33 Words Every Entrepreneur Should Know

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You can walk the walk but can you talk the talk? As an entrepreneur, not knowing the startup lingo could cause important conversations to get lost in translation. Don’t get caught at an important meeting, or worse, at your pitch and not know what seed money is – you will be eaten alive! This mistake could cause you to lose your credibility or loose out on an important opportunity. To avoid this tongue-twisting scenario, start here with these 33 words to strengthen your vocabulary.

 

1. Acquisition

To take ownership of another business.

 

2. Angel Investors

Individuals who back emerging entrepreneurial ventures.

 

3. Balance Sheet

A snapshot of a company’s financial condition that includes information on the company’s assets, liabilities, and equity.

 

4. Bootstrap

To build a company without the use of outside capital.

 

5. Business Incubator

Provides workspace, coaching, and support services to entrepreneurs and early-stage businesses.

 

6. Board of directors

A group of influential individuals, elected by stockholders, chosen to oversee the affairs of a company.

 

7. Bylaws

A set of rules that provide a framework for how a company will operate. These typically include rules about voting rights, governance, and meeting schedules.

 

8. Cap Table (capitalization table)

A ledger which details the owners of a company and the number of shares owned by each owner.

 

9. Copyright

A legal device that provides the creator of a work of art or literature, or a work that conveys information or ideas, the right to control how the work is used.

 

10. C Corporation 

A business entity whose corporation is taxed separately from its owners. To form a corporation you need to file certain documents with your state’s Secretary of State office.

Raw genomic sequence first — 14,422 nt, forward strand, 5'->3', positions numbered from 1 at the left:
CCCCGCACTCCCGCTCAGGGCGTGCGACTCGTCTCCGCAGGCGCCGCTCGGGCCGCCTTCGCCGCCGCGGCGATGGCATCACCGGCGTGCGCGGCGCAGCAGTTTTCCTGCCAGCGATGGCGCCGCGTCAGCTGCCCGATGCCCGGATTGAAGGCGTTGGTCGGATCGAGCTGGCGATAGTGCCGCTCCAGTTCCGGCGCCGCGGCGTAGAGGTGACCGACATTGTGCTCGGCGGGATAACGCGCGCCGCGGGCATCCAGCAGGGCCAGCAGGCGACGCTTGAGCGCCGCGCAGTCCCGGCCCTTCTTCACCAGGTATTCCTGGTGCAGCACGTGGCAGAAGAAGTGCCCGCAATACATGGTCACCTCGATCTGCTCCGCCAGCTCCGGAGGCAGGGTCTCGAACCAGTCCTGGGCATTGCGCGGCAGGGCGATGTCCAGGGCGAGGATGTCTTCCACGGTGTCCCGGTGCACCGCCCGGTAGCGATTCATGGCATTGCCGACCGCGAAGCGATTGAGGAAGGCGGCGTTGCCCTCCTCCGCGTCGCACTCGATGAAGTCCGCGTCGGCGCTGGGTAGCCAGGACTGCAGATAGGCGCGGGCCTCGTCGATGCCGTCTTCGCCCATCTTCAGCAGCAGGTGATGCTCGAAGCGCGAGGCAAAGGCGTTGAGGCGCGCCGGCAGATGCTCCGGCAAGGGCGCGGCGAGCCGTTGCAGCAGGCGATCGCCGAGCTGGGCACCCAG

The general taxes and liabilities for a C Corporation are as follows:
  1. Taxes – corporation is taxed separately from its owners
  2. Liability – limited liability

 

Incorporate Your Business

 

11. Convertible Note

Short-term debt that can convert into equity.

 

12. Go-To-Market Strategy

A company’s plan for acquiring market share.

Usually involves 5 Key Questions:

  • WHO is our active target within the market?
  • WHAT is our product portfolio for target customers?
  • HOW MUCH will we charge for our products for different customers?
  • HOW will we promote our products to target customers?
  • WHERE will we promote and sell our products to target customers?

 

13. General Partnership

A business operated by two or more owners that does not require any paperwork to be filed with a government body. General partners split profits and losses equally depending on the number of partners, unless the partners explicitly agree to split profits and losses in a different manner (which should be put in written contract agreement). In general, partners are personally liable for the acts and/or omissions of other partners.

The general taxes and liabilities for a General Partnership are as follows:
  1. Taxes –   partners pay taxes on their share of the profits (or deduct their share of the losses) on their individual income tax returns
  2. Liability – partners personally liable

 

14. Intrapreneur

An individual who takes on entrepreneur-like ventures within a large corporate environment.

 

15. Limited Liability Company/Corporation (LLC)

A business entity that protects owners from personal liability and offers the ability to choose whether to be taxed personally or like a corporation. To form a LLC you need to file certain documents with your state’s Secretary of State office.

The general taxes and liabilities for LLCs are as follows:
  1. Taxes – taxed personally or like a corporation (if you elect to be taxed as a corporation)
  2. Liability – limited liability

 

Incorporate Your Business

 

16. Limited Partnership

Limited partnerships are formed by two or more people, with at least one person acting as the general partner who has management authority and personal liability, and at least one person in the role of limited partner who is a passive investor with no management authority. To form a Limited Partnership you need to file certain documents with your state’s Secretary of State office.

The general taxes and liabilities for a Limited Partnership are as follows: